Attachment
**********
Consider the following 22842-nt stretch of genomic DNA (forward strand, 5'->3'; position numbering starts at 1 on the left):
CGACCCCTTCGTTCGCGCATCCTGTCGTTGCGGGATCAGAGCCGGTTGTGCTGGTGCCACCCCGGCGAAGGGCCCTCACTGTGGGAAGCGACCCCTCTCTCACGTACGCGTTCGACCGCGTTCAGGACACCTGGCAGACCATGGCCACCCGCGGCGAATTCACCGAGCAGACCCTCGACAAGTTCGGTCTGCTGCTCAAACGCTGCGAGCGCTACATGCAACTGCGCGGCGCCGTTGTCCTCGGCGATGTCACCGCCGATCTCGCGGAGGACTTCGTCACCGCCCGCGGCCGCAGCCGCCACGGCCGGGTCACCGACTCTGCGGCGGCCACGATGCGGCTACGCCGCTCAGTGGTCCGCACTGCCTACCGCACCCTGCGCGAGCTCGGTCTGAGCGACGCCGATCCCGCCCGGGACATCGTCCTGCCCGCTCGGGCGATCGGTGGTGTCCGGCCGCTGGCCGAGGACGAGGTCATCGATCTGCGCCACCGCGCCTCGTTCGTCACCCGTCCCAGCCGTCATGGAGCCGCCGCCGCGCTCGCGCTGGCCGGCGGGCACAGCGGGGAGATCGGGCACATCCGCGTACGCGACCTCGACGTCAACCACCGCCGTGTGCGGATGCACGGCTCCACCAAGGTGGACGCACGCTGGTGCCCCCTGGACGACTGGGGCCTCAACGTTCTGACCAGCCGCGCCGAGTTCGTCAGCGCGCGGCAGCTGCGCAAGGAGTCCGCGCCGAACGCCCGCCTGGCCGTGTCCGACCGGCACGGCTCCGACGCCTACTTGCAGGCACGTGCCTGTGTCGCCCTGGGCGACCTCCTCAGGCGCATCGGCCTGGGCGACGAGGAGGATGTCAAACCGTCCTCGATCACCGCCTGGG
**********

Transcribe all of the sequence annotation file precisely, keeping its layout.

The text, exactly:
Consider the following 22842-nt stretch of genomic DNA (forward strand, 5'->3'; position numbering starts at 1 on the left):
CGACCCCTTCGTTCGCGCATCCTGTCGTTGCGGGATCAGAGCCGGTTGTGCTGGTGCCACCCCGGCGAAGGGCCCTCACTGTGGGAAGCGACCCCTCTCTCACGTACGCGTTCGACCGCGTTCAGGACACCTGGCAGACCATGGCCACCCGCGGCGAATTCACCGAGCAGACCCTCGACAAGTTCGGTCTGCTGCTCAAACGCTGCGAGCGCTACATGCAACTGCGCGGCGCCGTTGTCCTCGGCGATGTCACCGCCGATCTCGCGGAGGACTTCGTCACCGCCCGCGGCCGCAGCCGCCACGGCCGGGTCACCGACTCTGCGGCGGCCACGATGCGGCTACGCCGCTCAGTGGTCCGCACTGCCTACCGCACCCTGCGCGAGCTCGGTCTGAGCGACGCCGATCCCGCCCGGGACATCGTCCTGCCCGCTCGGGCGATCGGTGGTGTCCGGCCGCTGGCCGAGGACGAGGTCATCGATCTGCGCCACCGCGCCTCGTTCGTCACCCGTCCCAGCCGTCATGGAGCCGCCGCCGCGCTCGCGCTGGCCGGCGGGCACAGCGGGGAGATCGGGCACATCCGCGTACGCGACCTCGACGTCAACCACCGCCGTGTGCGGATGCACGGCTCCACCAAGGTGGACGCACGCTGGTGCCCCCTGGACGACTGGGGCCTCAACGTTCTGACCAGCCGCGCCGAGTTCGTCAGCGCGCGGCAGCTGCGCAAGGAGTCCGCGCCGAACGCCCGCCTGGCCGTGTCCGACCGGCACGGCTCCGACGCCTACTTGCAGGCACGTGCCTGTGTCGCCCTGGGCGACCTCCTCAGGCGCATCGGCCTGGGCGACGAGGAGGATGTCAAACCGTCCTCGATCACCGCCTGGG